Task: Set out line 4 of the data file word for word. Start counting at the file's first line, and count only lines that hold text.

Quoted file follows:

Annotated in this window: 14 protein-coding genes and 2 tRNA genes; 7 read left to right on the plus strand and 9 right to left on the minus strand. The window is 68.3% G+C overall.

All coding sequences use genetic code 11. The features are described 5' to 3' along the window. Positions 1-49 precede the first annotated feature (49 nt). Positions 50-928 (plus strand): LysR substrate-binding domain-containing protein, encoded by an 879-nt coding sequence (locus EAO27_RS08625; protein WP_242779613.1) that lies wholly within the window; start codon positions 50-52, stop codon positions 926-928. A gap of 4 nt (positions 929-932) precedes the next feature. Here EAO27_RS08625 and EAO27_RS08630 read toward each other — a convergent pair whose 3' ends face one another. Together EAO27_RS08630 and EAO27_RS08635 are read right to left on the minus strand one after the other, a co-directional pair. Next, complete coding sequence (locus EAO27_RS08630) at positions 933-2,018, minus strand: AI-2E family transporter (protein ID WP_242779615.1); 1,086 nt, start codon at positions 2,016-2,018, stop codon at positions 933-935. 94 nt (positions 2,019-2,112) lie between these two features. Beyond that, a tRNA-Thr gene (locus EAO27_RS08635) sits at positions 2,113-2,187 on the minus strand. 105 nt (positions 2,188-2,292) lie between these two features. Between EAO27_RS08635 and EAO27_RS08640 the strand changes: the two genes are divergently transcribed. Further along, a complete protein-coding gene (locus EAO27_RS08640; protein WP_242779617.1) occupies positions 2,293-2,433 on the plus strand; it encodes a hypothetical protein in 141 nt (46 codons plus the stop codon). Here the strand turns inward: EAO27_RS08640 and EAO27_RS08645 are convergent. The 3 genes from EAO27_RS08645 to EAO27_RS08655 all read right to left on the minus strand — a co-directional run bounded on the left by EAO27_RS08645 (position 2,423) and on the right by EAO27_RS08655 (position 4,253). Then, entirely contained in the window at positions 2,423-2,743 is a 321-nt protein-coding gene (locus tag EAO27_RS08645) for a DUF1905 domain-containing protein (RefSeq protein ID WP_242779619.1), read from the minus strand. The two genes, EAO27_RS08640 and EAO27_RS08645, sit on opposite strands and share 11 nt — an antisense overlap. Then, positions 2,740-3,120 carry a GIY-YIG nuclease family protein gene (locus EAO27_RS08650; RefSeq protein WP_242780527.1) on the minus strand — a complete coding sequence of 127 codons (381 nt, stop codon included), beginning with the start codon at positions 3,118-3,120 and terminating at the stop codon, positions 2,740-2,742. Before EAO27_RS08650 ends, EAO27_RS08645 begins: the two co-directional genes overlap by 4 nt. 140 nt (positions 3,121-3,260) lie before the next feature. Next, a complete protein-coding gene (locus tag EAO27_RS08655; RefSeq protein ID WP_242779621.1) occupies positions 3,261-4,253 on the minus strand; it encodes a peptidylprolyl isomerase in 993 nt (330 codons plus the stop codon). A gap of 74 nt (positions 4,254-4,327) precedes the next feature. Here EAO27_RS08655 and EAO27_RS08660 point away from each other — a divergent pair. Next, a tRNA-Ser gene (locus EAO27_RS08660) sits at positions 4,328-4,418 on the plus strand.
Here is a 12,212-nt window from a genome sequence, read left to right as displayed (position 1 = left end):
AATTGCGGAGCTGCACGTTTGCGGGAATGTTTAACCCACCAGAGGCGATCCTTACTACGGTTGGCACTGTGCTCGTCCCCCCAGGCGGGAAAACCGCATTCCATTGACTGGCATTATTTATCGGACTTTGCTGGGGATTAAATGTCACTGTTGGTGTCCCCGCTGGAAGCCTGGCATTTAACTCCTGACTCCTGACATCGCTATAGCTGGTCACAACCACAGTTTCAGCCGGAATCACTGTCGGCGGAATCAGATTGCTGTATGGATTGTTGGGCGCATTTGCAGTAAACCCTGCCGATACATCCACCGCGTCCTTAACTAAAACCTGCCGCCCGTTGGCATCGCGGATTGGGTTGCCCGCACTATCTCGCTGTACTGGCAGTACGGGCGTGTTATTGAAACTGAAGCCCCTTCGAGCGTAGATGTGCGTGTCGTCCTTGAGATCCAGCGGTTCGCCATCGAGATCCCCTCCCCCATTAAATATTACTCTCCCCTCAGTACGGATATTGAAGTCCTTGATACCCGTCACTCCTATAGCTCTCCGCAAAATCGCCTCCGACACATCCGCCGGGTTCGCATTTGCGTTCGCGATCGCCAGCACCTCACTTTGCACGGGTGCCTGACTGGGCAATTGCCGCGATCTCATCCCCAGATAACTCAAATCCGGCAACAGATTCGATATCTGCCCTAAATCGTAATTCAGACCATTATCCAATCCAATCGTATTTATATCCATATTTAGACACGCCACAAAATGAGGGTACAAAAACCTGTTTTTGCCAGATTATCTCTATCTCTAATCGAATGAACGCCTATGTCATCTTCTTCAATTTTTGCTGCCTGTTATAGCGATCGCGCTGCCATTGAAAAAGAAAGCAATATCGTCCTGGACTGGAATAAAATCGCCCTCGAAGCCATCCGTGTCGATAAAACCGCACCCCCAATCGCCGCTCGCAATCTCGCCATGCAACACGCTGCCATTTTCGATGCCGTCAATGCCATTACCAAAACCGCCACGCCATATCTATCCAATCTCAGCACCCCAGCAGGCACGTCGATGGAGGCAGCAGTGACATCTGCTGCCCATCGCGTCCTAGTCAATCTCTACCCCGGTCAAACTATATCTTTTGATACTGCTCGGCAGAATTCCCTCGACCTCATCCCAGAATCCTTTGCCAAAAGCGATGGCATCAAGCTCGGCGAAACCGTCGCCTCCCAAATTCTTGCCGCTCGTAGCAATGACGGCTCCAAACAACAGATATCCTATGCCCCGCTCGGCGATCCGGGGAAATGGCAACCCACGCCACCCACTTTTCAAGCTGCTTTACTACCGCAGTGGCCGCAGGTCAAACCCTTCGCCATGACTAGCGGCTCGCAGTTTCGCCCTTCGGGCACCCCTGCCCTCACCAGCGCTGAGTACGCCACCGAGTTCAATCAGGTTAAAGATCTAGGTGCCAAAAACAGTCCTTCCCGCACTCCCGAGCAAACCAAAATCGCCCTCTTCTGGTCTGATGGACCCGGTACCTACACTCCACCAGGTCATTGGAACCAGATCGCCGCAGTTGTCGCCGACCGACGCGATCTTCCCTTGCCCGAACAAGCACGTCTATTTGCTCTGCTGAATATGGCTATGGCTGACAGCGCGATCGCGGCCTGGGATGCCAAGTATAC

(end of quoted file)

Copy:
AATTGCGGAGCTGCACGTTTGCGGGAATGTTTAACCCACCAGAGGCGATCCTTACTACGGTTGGCACTGTGCTCGTCCCCCCAGGCGGGAAAACCGCATTCCATTGACTGGCATTATTTATCGGACTTTGCTGGGGATTAAATGTCACTGTTGGTGTCCCCGCTGGAAGCCTGGCATTTAACTCCTGACTCCTGACATCGCTATAGCTGGTCACAACCACAGTTTCAGCCGGAATCACTGTCGGCGGAATCAGATTGCTGTATGGATTGTTGGGCGCATTTGCAGTAAACCCTGCCGATACATCCACCGCGTCCTTAACTAAAACCTGCCGCCCGTTGGCATCGCGGATTGGGTTGCCCGCACTATCTCGCTGTACTGGCAGTACGGGCGTGTTATTGAAACTGAAGCCCCTTCGAGCGTAGATGTGCGTGTCGTCCTTGAGATCCAGCGGTTCGCCATCGAGATCCCCTCCCCCATTAAATATTACTCTCCCCTCAGTACGGATATTGAAGTCCTTGATACCCGTCACTCCTATAGCTCTCCGCAAAATCGCCTCCGACACATCCGCCGGGTTCGCATTTGCGTTCGCGATCGCCAGCACCTCACTTTGCACGGGTGCCTGACTGGGCAATTGCCGCGATCTCATCCCCAGATAACTCAAATCCGGCAACAGATTCGATATCTGCCCTAAATCGTAATTCAGACCATTATCCAATCCAATCGTATTTATATCCATATTTAGACACGCCACAAAATGAGGGTACAAAAACCTGTTTTTGCCAGATTATCTCTATCTCTAATCGAATGAACGCCTATGTCATCTTCTTCAATTTTTGCTGCCTGTTATAGCGATCGCGCTGCCATTGAAAAAGAAAGCAATATCGTCCTGGACTGGAATAAAATCGCCCTCGAAGCCATCCGTGTCGATAAAACCGCACCCCCAATCGCCGCTCGCAATCTCGCCATGCAACACGCTGCCATTTTCGATGCCGTCAATGCCATTACCAAAACCGCCACGCCATATCTATCCAATCTCAGCACCCCAGCAGGCACGTCGATGGAGGCAGCAGTGACATCTGCTGCCCATCGCGTCCTAGTCAATCTCTACCCCGGTCAAACTATATCTTTTGATACTGCTCGGCAGAATTCCCTCGACCTCATCCCAGAATCCTTTGCCAAAAGCGATGGCATCAAGCTCGGCGAAACCGTCGCCTCCCAAATTCTTGCCGCTCGTAGCAATGACGGCTCCAAACAACAGATATCCTATGCCCCGCTCGGCGATCCGGGGAAATGGCAACCCACGCCACCCACTTTTCAAGCTGCTTTACTACCGCAGTGGCCGCAGGTCAAACCCTTCGCCATGACTAGCGGCTCGCAGTTTCGCCCTTCGGGCACCCCTGCCCTCACCAGCGCTGAGTACGCCACCGAGTTCAATCAGGTTAAAGATCTAGGTGCCAAAAACAGTCCTTCCCGCACTCCCGAGCAAACCAAAATCGCCCTCTTCTGGTCTGATGGACCCGGTACCTACACTCCACCAGGTCATTGGAACCAGATCGCCGCAGTTGTCGCCGACCGACGCGATCTTCCCTTGCCCGAACAAGCACGTCTATTTGCTCTGCTGAATATGGCTATGGCTGACAGCGCGATCGCGGCCTGGGATGCCAAGTATAC